During a Senate committee hearing in Connecticut on Monday, individuals affiliated with the anti-cannabis legalization group Smart Approaches to Marijuana, or in agreement with its cause, turned a conversation about allocation of cannabis tax revenue into one about the dangers of cannabis, urging state lawmakers to slow down on legalization.
“To then have the doctor come in and tell me my husband was dead and then to find out this young 18 year old was driving high?” she said through tears. “I can’t even say I’m functioning yet.”
SAM has organized similar efforts in recent months in other Democratic-controlled statehouses in Illinois, New York and New Jersey, where efforts to pass adult use legalization bills will come down to the wire as legislative sessions wind down in the coming weeks.
SB 1138 would use revenue from three different state taxes on cannabis to fund a new Community Development Corporation Trust Fund, which would provide dollars for early literacy education and other programs in underserved communities.
Steven Hernandez, the interim executive director of the Commission on Women, Children and Seniors, a non-partisan research arm of the Connecticut General Assembly that advocates for best policy practices on behalf of those populations in under-served communities, told lawmakers that he welcomes the bill and dedicated dollars for programs where America’s drug war has hit hardest.
“We can’t be afraid of allowing people who are chronically poor and intergenerationally poor to be part of the conversation about building wealth,” he said.
Luke Nifaratos, SAM’s chief of staff, said that lawmakers should seek to raise revenue elsewhere for these goals. He said that cannabis corporations — what SAM calls “Big Tobacco 2.0” — would be the primary beneficiaries of legalization, not Connecticut’s poor communities.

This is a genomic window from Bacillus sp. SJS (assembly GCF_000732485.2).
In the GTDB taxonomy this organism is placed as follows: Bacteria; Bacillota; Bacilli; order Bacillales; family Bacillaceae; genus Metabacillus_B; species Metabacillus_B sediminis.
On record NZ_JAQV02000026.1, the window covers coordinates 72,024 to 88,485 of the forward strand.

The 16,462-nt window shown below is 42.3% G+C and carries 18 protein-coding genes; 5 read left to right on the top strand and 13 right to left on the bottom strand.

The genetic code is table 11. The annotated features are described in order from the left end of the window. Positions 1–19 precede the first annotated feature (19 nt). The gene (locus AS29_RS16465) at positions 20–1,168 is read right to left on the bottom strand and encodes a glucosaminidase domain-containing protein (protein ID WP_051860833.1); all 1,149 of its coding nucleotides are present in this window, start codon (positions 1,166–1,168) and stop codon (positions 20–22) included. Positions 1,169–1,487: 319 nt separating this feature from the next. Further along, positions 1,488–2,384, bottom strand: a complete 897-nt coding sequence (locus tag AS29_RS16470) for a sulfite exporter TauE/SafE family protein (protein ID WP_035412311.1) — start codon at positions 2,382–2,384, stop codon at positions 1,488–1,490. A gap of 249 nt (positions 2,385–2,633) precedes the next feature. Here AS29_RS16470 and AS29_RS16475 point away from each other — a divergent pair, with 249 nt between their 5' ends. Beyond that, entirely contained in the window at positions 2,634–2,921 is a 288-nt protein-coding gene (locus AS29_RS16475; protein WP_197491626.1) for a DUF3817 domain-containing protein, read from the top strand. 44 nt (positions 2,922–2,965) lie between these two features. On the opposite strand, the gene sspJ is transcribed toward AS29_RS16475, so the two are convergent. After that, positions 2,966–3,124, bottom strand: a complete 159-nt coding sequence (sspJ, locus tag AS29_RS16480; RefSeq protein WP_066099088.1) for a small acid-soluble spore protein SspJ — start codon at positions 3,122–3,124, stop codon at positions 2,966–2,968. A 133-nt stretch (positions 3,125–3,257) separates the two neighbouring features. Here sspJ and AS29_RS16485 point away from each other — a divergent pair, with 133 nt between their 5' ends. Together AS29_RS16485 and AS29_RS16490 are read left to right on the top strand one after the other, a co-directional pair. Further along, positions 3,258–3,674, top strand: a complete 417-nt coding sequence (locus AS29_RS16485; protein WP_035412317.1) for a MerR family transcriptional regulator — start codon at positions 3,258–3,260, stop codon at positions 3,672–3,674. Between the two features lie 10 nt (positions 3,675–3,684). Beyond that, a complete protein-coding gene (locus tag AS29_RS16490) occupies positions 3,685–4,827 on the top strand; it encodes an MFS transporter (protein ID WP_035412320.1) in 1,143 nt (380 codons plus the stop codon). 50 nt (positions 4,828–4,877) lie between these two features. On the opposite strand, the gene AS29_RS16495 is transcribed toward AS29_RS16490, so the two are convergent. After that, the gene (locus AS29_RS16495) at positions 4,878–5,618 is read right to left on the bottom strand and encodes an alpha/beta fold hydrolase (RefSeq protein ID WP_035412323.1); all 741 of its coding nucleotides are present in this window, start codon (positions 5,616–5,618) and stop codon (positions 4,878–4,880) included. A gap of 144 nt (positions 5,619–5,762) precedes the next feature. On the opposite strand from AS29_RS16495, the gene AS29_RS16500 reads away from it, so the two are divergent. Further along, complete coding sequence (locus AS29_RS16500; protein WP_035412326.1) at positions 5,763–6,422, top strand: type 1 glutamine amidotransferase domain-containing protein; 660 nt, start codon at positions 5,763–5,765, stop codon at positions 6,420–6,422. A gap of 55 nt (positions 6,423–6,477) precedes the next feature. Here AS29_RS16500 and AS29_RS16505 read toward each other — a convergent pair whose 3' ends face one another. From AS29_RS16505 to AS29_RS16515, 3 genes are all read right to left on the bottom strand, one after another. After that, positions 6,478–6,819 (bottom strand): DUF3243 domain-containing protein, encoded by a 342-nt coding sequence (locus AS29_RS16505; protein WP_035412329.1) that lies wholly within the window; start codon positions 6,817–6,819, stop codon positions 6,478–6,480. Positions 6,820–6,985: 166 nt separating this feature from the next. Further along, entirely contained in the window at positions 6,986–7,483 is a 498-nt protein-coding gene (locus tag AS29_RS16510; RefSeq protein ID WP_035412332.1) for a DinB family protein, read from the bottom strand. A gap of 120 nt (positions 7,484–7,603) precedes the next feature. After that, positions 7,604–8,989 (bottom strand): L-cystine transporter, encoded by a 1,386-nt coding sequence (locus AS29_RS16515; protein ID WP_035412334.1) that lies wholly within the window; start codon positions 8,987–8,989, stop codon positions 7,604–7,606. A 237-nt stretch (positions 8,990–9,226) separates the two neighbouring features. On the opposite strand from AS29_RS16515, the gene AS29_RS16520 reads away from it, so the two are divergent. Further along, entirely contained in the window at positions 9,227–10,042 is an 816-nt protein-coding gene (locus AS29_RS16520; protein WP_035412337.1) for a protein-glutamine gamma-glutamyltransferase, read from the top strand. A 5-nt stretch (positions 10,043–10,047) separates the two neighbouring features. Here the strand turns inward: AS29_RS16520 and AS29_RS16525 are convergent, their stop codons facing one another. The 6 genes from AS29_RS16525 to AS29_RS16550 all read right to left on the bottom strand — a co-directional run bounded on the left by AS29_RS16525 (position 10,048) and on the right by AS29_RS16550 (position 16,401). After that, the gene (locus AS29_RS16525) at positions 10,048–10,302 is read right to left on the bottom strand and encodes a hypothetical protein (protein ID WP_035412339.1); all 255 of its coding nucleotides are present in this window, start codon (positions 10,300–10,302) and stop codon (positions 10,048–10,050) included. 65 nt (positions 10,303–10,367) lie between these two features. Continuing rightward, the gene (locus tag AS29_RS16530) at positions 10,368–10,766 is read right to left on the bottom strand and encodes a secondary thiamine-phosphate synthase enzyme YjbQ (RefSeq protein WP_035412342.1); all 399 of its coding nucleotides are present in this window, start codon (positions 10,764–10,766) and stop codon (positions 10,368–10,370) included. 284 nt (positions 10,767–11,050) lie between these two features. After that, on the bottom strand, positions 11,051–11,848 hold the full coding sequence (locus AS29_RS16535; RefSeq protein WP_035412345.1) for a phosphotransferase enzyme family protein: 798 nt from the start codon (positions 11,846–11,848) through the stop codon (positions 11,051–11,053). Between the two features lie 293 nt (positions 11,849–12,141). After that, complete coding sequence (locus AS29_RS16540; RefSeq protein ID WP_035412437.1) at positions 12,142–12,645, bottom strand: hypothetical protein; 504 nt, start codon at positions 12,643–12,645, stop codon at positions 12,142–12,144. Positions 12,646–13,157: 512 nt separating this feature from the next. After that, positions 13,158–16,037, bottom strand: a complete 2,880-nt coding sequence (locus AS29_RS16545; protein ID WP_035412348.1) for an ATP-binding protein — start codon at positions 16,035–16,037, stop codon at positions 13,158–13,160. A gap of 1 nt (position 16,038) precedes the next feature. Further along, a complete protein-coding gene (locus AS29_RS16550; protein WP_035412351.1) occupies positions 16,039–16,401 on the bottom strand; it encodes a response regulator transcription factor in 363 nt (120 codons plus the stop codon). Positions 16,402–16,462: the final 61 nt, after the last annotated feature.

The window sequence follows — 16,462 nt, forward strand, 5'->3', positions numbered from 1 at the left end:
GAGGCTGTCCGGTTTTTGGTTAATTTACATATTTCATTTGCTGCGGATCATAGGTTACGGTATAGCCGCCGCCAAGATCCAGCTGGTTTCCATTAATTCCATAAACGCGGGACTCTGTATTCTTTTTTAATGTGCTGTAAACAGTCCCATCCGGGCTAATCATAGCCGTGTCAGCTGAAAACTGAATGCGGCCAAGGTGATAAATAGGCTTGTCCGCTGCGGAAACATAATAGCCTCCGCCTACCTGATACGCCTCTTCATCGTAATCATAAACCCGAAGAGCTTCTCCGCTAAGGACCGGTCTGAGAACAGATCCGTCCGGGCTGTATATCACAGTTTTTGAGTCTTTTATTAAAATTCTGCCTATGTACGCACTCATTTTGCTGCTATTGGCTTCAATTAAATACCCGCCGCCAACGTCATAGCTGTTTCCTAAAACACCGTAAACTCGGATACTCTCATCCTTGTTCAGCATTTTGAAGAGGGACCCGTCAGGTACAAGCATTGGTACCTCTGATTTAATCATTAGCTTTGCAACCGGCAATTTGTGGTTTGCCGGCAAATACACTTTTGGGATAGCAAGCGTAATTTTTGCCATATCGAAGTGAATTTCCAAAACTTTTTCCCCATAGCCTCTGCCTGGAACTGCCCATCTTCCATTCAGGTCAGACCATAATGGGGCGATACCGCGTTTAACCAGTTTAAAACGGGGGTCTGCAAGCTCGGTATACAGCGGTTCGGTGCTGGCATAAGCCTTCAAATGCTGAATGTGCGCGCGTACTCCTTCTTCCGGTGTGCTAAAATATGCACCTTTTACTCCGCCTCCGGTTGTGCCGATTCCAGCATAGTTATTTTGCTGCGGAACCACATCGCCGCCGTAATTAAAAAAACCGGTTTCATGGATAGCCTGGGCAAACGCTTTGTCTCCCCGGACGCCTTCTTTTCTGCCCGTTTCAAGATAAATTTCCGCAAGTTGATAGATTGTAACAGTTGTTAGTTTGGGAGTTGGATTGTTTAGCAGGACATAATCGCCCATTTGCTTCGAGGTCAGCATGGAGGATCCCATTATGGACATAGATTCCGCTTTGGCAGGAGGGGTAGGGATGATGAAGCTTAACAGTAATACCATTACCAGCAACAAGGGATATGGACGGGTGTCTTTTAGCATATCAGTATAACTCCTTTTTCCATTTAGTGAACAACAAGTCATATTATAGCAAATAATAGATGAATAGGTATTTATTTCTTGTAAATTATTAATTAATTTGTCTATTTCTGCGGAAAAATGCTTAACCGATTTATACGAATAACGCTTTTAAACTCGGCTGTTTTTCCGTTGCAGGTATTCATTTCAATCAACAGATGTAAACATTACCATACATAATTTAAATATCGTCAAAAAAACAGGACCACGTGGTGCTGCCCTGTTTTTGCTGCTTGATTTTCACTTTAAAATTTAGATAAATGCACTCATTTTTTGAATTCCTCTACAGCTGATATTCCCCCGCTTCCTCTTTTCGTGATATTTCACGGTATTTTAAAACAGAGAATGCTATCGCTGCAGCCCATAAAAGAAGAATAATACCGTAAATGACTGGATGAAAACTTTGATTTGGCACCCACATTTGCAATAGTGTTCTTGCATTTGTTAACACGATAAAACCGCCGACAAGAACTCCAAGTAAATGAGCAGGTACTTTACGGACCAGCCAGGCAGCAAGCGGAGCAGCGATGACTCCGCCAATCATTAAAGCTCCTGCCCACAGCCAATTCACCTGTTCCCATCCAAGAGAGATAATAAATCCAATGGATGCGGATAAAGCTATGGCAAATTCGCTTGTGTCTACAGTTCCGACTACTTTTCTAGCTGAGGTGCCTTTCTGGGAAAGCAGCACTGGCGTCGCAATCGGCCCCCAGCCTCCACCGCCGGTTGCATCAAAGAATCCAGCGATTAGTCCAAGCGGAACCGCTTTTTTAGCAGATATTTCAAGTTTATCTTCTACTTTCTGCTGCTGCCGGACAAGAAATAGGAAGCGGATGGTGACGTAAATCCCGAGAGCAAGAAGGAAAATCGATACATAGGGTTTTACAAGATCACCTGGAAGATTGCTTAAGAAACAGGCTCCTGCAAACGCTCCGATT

“I don’t know why we should marry noble ends with harmful means,” he said.
Bruce Morris, a former Connecticut legislator and board member of the National Black Caucus of State Legislators, pleaded with his former colleagues not to legalize cannabis. He said he tried cannabis in high school and struggled with dependence to other substances in the years afterward.
“I know ‘til this day I have accomplished a lot, but not what I could have accomplished had I not used those drugs,” he told the committee.
Representative Jason Rojas, a Hartford Democrat, pushed back forcefully on the narrative that had enveloped the hearing, which was sparsely attended by lawmakers.
“You’re painting a picture of a Reefer Madness type of world where people are jumping out of windows,” he told Morris.
SAM also held a press conference with Republican members of the legislature before the hearing. It’s unclear, given the low attendance, what effect the testimony will have with Connecticut’s General Assembly, which is considering three major cannabis-related bills:
- SB 1138, the primary subject of the day’s hearing, would tax cannabis at 6.35% at the retail level. Taxes would also be levied at $35 per ounce once it is transferred from growers and $13.50 per ounce for trim, with a 3% tax for localities that choose to have retail sales. Revenue would go through the Community Development Corporation Trust Fund toward early literacy programs and other programs in low-income areas of the state;
- SB 1085 would legalize cannabis and create a process to expunge the records of those with past cannabis convictions;
- HB 7371 would regulate the sale of cannabis and establish a Cannabis Commission. The bill also allows applicants who have a previous cannabis conviction to apply for ‘equity’ status on a cannabis business application.